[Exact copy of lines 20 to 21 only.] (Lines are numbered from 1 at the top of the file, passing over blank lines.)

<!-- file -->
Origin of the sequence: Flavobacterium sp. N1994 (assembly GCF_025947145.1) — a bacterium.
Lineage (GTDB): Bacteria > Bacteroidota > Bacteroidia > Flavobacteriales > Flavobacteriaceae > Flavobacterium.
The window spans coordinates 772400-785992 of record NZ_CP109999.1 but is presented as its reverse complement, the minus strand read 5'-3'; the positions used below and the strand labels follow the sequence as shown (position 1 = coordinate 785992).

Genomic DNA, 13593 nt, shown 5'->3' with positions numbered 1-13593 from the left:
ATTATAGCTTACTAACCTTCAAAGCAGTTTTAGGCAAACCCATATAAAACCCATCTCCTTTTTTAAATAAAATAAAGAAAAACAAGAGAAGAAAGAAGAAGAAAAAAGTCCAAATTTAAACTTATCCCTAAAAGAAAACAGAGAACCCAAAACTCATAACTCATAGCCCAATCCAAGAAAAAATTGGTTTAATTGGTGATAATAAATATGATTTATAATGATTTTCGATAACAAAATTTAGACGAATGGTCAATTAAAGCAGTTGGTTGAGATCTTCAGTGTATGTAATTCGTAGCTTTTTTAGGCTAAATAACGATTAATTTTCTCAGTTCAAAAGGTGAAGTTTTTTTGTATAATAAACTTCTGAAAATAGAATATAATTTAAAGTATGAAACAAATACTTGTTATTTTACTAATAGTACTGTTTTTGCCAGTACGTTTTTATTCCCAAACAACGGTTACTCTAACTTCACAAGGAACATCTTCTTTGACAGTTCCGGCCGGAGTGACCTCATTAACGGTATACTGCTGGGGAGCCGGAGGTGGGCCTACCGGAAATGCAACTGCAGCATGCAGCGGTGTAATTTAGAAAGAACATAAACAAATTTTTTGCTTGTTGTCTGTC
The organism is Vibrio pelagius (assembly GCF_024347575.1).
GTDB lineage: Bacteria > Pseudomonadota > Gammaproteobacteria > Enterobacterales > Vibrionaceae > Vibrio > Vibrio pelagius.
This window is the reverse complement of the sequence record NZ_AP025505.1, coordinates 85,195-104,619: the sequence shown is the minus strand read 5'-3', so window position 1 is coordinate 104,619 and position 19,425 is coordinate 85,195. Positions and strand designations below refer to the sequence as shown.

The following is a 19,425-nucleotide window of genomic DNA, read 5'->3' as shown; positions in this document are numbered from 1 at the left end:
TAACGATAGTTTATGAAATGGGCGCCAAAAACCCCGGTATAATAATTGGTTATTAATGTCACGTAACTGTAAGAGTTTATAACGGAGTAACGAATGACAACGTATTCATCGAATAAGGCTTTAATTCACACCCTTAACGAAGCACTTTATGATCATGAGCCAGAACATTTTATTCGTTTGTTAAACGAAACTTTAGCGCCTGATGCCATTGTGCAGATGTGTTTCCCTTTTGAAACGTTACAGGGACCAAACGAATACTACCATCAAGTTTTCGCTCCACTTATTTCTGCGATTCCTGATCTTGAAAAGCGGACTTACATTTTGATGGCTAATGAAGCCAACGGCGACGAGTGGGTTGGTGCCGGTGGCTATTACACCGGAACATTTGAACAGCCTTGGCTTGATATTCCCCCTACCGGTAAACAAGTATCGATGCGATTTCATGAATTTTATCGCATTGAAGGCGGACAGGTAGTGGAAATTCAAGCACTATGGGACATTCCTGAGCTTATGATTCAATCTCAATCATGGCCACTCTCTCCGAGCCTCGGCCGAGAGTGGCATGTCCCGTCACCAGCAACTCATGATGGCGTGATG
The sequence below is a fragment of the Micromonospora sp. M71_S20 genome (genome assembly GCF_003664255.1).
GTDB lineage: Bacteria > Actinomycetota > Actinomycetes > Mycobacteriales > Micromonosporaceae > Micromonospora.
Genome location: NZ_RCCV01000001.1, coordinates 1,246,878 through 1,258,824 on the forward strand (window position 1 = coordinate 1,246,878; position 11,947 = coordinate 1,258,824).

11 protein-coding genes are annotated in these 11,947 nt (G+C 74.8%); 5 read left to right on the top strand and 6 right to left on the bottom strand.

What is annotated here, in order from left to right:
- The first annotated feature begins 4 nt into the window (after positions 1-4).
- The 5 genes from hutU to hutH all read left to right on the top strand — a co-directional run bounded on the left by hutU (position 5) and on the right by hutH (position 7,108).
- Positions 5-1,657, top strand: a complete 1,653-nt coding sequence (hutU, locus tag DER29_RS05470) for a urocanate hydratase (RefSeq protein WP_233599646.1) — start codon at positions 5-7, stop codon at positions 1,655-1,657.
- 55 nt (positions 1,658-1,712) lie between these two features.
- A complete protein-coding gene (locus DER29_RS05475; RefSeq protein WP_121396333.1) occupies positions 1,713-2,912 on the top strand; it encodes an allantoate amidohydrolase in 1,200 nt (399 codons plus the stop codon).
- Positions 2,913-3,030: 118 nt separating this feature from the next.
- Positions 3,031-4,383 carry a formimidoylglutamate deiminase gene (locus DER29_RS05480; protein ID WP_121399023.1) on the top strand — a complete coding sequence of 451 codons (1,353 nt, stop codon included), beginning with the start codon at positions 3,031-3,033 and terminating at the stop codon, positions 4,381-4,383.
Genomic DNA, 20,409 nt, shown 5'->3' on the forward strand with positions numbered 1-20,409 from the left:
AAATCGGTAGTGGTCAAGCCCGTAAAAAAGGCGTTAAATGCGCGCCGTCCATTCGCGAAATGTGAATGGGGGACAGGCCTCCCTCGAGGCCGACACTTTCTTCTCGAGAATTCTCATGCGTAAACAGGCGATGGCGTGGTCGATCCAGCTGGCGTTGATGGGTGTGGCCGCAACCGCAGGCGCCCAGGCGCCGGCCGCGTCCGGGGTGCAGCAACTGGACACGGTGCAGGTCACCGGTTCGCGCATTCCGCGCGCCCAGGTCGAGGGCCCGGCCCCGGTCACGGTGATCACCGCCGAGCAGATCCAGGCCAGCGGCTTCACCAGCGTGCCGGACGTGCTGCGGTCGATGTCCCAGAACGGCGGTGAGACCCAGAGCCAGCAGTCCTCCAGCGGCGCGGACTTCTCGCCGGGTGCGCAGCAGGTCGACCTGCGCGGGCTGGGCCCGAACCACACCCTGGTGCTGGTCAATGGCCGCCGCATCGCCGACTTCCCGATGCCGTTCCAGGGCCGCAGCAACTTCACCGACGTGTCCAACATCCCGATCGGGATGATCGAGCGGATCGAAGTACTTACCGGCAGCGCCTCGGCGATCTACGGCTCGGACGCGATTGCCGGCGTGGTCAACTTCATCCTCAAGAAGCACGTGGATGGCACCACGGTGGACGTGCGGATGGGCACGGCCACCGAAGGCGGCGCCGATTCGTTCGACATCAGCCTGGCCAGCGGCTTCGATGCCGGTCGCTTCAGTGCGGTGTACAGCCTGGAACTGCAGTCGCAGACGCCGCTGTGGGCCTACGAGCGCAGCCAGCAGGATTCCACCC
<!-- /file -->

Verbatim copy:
- A complete protein-coding gene (locus DER29_RS05475; RefSeq protein WP_121396333.1) occupies positions 1,713-2,912 on the top strand; it encodes an allantoate amidohydrolase in 1,200 nt (399 codons plus the stop codon).
- Positions 2,913-3,030: 118 nt separating this feature from the next.